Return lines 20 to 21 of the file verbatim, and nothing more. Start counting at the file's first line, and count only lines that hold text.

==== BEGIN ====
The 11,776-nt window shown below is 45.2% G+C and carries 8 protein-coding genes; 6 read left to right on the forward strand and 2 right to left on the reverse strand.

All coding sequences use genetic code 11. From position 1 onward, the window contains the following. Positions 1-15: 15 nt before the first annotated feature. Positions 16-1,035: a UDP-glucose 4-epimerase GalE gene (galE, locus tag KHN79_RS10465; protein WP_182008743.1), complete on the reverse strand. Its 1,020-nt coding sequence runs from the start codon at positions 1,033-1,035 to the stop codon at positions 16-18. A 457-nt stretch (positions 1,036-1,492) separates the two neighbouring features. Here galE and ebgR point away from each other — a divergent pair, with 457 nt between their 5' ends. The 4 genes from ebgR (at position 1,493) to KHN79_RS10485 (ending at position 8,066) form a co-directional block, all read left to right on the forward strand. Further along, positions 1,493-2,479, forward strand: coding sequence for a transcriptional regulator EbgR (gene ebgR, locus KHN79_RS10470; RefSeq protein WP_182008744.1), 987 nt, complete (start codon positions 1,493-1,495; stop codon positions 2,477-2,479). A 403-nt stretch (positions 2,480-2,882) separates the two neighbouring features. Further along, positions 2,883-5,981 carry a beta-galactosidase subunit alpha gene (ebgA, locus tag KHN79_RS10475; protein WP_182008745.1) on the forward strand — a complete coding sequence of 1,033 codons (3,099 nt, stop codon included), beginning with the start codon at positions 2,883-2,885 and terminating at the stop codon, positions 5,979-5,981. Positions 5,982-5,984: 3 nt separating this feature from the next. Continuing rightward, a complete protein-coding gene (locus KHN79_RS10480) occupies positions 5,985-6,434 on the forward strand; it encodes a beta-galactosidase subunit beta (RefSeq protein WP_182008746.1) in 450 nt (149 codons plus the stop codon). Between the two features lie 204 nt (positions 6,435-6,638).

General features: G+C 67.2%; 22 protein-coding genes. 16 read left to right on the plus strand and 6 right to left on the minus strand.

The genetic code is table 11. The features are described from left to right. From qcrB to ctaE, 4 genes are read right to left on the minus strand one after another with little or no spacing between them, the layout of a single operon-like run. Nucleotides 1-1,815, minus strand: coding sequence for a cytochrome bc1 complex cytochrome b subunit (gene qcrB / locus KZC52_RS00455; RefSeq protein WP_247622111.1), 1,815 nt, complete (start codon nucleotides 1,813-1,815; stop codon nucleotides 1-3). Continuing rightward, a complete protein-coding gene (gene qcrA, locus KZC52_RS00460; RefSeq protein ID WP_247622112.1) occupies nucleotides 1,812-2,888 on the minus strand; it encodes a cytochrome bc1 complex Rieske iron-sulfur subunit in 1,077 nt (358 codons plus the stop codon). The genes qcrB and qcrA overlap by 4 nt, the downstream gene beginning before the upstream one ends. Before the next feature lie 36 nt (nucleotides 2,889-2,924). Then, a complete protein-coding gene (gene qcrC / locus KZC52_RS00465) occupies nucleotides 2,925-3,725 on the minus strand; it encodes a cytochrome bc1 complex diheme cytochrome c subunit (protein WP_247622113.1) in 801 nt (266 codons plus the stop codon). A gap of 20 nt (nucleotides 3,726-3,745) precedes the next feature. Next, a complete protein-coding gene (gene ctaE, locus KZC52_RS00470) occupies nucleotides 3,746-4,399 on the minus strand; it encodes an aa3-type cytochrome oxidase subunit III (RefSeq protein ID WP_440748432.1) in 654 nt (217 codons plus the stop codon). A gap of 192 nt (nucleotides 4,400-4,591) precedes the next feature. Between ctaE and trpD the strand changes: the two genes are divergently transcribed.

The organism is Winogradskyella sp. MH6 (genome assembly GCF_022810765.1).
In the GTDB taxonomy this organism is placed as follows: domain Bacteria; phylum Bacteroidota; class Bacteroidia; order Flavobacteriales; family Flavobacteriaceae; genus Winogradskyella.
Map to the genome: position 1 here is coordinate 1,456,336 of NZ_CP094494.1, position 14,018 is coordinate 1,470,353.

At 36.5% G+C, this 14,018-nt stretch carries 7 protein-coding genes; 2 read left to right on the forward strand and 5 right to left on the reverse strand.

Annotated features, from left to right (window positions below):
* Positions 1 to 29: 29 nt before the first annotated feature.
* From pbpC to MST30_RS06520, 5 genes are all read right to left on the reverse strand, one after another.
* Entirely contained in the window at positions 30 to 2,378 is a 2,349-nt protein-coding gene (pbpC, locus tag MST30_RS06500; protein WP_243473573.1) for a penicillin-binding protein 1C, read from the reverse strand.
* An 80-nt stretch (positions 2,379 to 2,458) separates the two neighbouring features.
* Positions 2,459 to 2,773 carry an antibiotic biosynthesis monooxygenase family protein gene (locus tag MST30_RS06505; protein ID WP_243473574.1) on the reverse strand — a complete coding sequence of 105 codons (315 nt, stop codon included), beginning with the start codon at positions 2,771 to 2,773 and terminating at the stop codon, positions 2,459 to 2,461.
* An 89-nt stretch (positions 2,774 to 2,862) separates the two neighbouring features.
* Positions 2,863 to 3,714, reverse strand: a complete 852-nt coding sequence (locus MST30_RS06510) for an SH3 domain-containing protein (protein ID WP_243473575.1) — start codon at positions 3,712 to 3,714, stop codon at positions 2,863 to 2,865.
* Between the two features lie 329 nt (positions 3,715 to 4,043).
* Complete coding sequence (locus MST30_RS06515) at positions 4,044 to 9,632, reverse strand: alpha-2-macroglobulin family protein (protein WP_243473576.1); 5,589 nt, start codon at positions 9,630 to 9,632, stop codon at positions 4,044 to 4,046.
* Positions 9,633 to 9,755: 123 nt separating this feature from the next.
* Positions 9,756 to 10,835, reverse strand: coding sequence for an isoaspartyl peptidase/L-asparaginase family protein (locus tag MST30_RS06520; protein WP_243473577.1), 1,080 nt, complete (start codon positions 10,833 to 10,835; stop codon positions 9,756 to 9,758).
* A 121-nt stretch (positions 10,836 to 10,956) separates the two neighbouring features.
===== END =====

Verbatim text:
* Positions 9,756 to 10,835, reverse strand: coding sequence for an isoaspartyl peptidase/L-asparaginase family protein (locus tag MST30_RS06520; protein WP_243473577.1), 1,080 nt, complete (start codon positions 10,833 to 10,835; stop codon positions 9,756 to 9,758).
* A 121-nt stretch (positions 10,836 to 10,956) separates the two neighbouring features.